My shopping cart
Your cart is currently empty.Continue Shopping
You may be wondering why wine isn’t already vegan already - it’s just grapes and yeast, right? Pretty much - but some parts of the process involves the use of animal products.
Vegan products have been known to taste different to regular products - take vegan bacon for example. However, does the same apply to wine?
Keep reading to learn more about vegan wine, and more importantly, to find out how vegan wine tastes.
In simple terms, vegan wine is wine that hasn’t touched animal products.
Many vintners will use animal products at a later stage of the winemaking process - but before we delve into the fining process, let’s start with the fermentation process.
Fermentation happens in the early stages of the winemaking process. It’s the stage where yeast is added to the grapes, and the yeast consumes the natural sugars in the grapes.
This process produces heat, bubbles, and of course, alcohol.
This is an integral part of the winemaking process, but it can leave the wine with sediment floating around and looking cloudy or hazy.
The sediment floating around is often phenolics or tartrates, and if it’s a red wine, the sediment could also be tannins.
These floating molecules are completely natural and won’t cause any harm, but many vintners and consumers prefer their wine to be clear and smooth.
This is why many vintners choose to put the wine through the fining process.
The fining process is where the animal products may get added. Fining agents are used to filter the wine to ensure the wine is clear and smooth, as well as to eliminate unwanted textures, aromas, and flavours.
Many fining agents include animal products, which makes a wine non-vegan. Some animal products used may include fish oil, fish bladder gelatin, bone marrow, milk proteins, egg whites, and chitin (crustacean shell polymer).
The fining agents are removed (evaporated or filtered) once the fining process is complete, but a trace of the animal product may still remain.
This makes the wine unsuitable for vegans and even vegetarians.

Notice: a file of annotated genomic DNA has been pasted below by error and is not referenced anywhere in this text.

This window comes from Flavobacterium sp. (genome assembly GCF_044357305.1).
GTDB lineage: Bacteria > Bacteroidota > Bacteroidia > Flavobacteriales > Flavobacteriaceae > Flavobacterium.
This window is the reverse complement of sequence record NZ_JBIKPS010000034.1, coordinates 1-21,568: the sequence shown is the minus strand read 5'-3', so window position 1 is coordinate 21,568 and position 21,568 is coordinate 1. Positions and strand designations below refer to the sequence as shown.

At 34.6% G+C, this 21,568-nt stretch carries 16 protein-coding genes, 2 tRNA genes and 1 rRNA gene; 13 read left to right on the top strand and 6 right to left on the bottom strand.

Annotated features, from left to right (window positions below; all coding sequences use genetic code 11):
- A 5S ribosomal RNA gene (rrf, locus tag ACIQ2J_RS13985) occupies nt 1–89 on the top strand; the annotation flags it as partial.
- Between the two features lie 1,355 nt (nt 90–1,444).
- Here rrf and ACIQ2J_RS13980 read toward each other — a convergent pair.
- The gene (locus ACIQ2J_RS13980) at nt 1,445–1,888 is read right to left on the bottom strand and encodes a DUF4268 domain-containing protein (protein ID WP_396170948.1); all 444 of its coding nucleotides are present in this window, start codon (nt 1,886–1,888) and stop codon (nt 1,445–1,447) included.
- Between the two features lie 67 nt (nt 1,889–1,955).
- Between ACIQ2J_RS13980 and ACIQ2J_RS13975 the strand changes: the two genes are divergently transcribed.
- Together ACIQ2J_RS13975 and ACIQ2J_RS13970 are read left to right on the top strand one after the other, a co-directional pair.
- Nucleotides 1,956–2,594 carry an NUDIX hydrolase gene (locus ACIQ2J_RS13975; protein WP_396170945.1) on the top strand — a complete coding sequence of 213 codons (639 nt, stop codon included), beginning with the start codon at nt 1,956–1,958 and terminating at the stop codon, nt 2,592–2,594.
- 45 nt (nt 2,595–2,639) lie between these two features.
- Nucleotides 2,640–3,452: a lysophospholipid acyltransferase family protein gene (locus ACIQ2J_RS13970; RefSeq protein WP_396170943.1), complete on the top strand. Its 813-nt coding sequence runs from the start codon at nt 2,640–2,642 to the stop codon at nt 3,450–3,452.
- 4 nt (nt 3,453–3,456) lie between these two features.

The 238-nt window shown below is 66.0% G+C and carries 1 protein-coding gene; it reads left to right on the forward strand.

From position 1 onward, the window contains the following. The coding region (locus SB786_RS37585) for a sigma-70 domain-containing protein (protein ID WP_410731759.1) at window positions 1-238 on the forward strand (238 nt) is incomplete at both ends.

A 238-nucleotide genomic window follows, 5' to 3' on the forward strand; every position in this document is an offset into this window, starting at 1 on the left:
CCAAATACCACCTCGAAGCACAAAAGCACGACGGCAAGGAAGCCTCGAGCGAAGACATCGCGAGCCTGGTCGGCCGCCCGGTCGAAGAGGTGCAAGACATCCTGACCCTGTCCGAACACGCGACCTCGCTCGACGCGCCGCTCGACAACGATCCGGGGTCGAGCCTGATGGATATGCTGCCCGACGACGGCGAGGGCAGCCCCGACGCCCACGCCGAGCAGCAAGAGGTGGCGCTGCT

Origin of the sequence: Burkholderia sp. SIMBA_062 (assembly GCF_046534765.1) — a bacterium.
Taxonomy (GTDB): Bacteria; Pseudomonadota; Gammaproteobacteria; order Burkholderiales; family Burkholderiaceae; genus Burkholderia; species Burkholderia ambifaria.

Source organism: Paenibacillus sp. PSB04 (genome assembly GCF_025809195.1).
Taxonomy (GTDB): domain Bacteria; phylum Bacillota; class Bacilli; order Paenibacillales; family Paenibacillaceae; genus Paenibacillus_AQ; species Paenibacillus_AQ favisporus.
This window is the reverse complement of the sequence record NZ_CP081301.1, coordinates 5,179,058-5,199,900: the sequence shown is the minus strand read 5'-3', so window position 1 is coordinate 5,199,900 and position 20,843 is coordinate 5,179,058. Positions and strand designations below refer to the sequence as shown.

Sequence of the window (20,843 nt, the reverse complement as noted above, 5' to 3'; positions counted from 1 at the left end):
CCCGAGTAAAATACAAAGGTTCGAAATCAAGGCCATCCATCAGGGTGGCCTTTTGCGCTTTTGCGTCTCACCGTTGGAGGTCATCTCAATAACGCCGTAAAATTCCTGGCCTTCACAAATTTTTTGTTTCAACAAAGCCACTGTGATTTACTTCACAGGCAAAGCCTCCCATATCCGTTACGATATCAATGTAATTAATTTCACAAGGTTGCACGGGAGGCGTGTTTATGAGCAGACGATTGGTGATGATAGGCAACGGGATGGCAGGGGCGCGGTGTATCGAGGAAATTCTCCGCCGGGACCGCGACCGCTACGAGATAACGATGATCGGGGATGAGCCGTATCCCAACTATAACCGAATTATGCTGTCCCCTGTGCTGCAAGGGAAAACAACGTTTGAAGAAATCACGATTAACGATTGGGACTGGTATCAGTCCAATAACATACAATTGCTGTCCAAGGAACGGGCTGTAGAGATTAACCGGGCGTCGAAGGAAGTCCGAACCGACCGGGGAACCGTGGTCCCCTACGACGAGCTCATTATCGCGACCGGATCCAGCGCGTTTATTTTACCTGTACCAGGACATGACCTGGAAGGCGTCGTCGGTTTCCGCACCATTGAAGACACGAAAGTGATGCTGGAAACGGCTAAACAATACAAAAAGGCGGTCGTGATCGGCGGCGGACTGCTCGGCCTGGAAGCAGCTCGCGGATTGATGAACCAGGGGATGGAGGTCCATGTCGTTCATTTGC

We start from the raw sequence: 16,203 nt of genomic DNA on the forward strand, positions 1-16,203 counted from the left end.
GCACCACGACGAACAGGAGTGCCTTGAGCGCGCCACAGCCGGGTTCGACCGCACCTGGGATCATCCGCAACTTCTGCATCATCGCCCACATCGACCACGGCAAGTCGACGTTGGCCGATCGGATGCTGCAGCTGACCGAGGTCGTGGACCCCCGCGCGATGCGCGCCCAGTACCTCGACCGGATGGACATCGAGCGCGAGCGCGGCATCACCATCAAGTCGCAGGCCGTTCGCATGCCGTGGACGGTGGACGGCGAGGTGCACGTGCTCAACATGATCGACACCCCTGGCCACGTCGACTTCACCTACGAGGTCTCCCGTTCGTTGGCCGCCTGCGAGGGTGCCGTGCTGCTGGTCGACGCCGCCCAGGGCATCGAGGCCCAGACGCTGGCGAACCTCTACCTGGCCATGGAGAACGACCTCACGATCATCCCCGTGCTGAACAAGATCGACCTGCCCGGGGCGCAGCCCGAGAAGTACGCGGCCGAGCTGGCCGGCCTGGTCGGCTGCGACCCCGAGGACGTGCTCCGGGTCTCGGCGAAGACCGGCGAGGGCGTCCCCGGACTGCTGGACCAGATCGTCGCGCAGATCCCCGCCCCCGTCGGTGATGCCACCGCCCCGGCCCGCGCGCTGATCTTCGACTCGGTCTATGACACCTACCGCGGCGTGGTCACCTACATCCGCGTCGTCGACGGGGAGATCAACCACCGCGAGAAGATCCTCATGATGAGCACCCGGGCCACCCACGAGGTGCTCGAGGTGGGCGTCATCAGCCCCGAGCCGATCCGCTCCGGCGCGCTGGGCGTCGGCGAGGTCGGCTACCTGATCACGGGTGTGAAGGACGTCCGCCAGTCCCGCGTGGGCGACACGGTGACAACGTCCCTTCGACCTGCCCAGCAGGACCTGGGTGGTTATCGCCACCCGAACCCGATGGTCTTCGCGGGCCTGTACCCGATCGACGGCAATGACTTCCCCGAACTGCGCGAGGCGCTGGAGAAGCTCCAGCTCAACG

Many vegan vintners will use alternative fining agents such as pea gelatine, silica gel, silica clay, or kaolin (clay mineral).
However, some vegan or organic vintners won’t put the wine through the fining process at all.
Unfined wine is simply wine that hasn’t been through the fining process.
Many people prefer unfined wine as it is a more natural option, and people believe that unfined wine has stronger flavours and textures in comparison to commercial wines.
However, some people prefer wine that has been through the fining process, as it is clearer and has a milder flavour.
Some people are also put off by the sediment or tannins you may find floating in the wine.
The sediment will always drop to the bottom of the barrel in time, but allowing the wine to fine naturally can elongate the winemaking process as the job is down to gravity.
This can take years of sitting in barrels for the wine to clear enough to be sold in supermarkets.
Wine that hasn’t been fined is pretty much always suitable for vegans - the fining process is where wine usually becomes non-vegan.
It’s a common misconception that vegan products taste worse than regular products. Although this may be the case in very few instances (e.g some vegan hams), it’s certainly not the case for vegan wine.
Nobody should have to settle for a poor-tasting wine just because they’re making cruelty-free or healthier choices - and the good news is that you don’t have to.